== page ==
The value of mindfulness-related activities in schools is not new. Writer and scientist Jon Kabat-Zinn helped legitimize the concept through his research, but its early connection to meditation raised red flags for some and kept its recommended practices from catching on. Now, however, as the adverse impact of stress on learning is quite well understood and the pandemic, along with racial and economic disparities, has escalated stress levels in schools worldwide, mindfulness practices are enjoying a resurgence.
I have had the opportunity to see many mindfulness practices in action in schools and to speak to a number of master teachers of mindfulness. I have identified eight activities that are relatively easy to implement in classrooms and schools. With a little practice, these can be part of any educator’s pedagogical toolbox.
1. Silent 60: Start the class by having all students sit quietly for 60 seconds to get themselves ready for learning. You can add a focus on a particular sound in the room, an image you provide (e.g., a dot on a piece of paper, an abstract picture you put up on a screen), or their breathing. Start with 15 seconds for early elementary students and gradually increase. Begin with 20–30 seconds for upper elementary.
2. Powerful Listening: Ring a bell, use a wind chime, or employ another object that makes a long, trailing sound. Ask students to listen and raise their hands when they no longer can hear the sound. After all agree that the sound has stopped, set a timer for one minute, ask students to sit quietly, and then when time is up, ask them what they heard during that minute.
3. One Minute for Good: Start the class by having students reflect for a minute about something that has gone well or something that they are grateful for. This can be done in writing, pair shares, or small or large group discussions. Larger groups work best for early elementary.
4. Morning Classroom Conversations: Start the day with a quote that can stimulate short conversations to help middle and high school students begin to interact with classmates in supportive ways. Sample conversation prompts can be found here.
IN THE MOMENT
5. Three Breaths: Have students take three deep breaths at regular intervals, such as before class changes or whenever strong feelings of anxiety or tension arise. Teachers should instruct students on this breathing technique and create visual reminders and prompting signals for students to begin. This is a valuable practice for staff as well, as expert mindfulness teacher Danielle Nuhfer, who has compiled an array of marvelous techniques in The Path of the Mindful Teacher, shared with me:
“The great thing about Three Breaths is that if the teacher would like to share with students what he/she is doing, they can. I’ve been known to pause, put my hand on my chest/heart, tell my class that I need a moment, and take three breaths. This is something that is a great way to demonstrate our own emotional regulation. When students witness their teacher work through a stressful situation in a way that demonstrates awareness and presence, they may remember that themselves. Sometimes this kind of role modeling can be more impactful than even teaching a lesson to our students about emotional regulation.”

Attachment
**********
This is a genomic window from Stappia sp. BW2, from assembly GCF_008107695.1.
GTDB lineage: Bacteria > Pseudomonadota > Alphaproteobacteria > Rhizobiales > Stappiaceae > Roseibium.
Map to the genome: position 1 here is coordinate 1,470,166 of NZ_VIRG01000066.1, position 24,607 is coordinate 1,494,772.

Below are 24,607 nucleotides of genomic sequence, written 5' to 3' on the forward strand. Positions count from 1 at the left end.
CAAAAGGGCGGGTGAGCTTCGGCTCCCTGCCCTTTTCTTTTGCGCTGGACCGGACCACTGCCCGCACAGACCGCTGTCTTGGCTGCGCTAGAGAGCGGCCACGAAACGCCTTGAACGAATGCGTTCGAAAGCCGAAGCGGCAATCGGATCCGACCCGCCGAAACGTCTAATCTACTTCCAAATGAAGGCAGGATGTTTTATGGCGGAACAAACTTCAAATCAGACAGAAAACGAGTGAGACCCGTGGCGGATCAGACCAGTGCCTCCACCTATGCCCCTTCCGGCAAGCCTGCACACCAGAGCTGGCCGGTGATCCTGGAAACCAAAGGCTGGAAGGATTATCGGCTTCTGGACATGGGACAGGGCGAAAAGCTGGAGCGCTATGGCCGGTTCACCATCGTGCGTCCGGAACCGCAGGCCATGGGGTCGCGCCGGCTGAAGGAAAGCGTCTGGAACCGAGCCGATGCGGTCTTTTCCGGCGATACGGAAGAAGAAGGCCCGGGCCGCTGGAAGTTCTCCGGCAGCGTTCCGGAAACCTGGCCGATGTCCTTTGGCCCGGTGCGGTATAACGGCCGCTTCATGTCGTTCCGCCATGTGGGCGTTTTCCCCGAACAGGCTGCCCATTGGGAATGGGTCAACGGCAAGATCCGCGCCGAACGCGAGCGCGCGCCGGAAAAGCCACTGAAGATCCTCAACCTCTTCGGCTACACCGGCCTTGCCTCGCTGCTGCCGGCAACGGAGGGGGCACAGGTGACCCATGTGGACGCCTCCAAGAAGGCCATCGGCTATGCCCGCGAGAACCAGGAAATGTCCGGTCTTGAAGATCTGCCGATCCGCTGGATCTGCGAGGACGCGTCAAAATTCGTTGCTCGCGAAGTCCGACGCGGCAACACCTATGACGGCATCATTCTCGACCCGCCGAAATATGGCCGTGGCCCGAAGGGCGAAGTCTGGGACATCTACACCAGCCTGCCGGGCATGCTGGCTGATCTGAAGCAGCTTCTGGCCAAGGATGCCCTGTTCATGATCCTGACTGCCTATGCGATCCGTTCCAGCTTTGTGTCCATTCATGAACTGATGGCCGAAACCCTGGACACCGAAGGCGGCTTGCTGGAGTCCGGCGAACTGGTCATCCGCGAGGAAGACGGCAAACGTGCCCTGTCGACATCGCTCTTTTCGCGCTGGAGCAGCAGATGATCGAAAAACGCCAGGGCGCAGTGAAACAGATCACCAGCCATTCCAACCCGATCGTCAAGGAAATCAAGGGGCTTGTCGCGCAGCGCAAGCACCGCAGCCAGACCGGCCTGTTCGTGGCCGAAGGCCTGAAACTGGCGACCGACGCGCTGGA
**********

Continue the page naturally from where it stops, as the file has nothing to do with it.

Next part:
6. Body Scan: Educators benefit from learning to focus on their bodies. Make sure you are feeling centered with both feet on the floor as you teach your classes or meet with students or colleagues. Notice when and where you are feeling tension or when your breathing is shallow or labored, and use Three Breaths (or more!) to help you feel some relief. Don’t hesitate to let students or colleagues know that you are taking a few moments to gather yourself via breathing.
7. Speak Your Mantra: Develop a phrase that helps you keep focus and keep perspective. Repeat it often—when you encounter roadblocks and when things are going well. Put it in places where you will see it because when emotions run high, we can lose sight of our more cherished values. Some examples:
“I am preparing all of these children for an uncertain future.”
“I want all students to enjoy well-being, happiness, and peace.”
“My goal is to prepare students for the tests of life—not just a life of tests.”
ENDING THE DAY
8. Concluding Reflections: Many have extolled the value of reflection, from Sir John Templeton, founder of the character-focused foundation with his name, to the SEL exemplar Responsive Classroom. Mindfulness experts like Nuhfer have joined that group. Below are five of her favorites for closing the school day, plus two of my own:
Something I learned today…
I am curious about…
I am looking forward to tomorrow because…
Something I’ll do (next, later today, this weekend, before the end of the week, etc.)…
A question I still have is…
I had the best feeling today when…
Something from today that I am grateful for/thankful for/appreciative of is…
Most teachers start off as teachers who use mindfulness; moving to become a “mindful teacher”—what Nuhfer describes as a teacher who “acts with awareness about what is happening in the moment,” at every moment—takes practice with multiple techniques, reading the relevant literature, being aware of implicit biases, and being part of a community of like-minded educators who help each other improve.
By Maurice J. Elias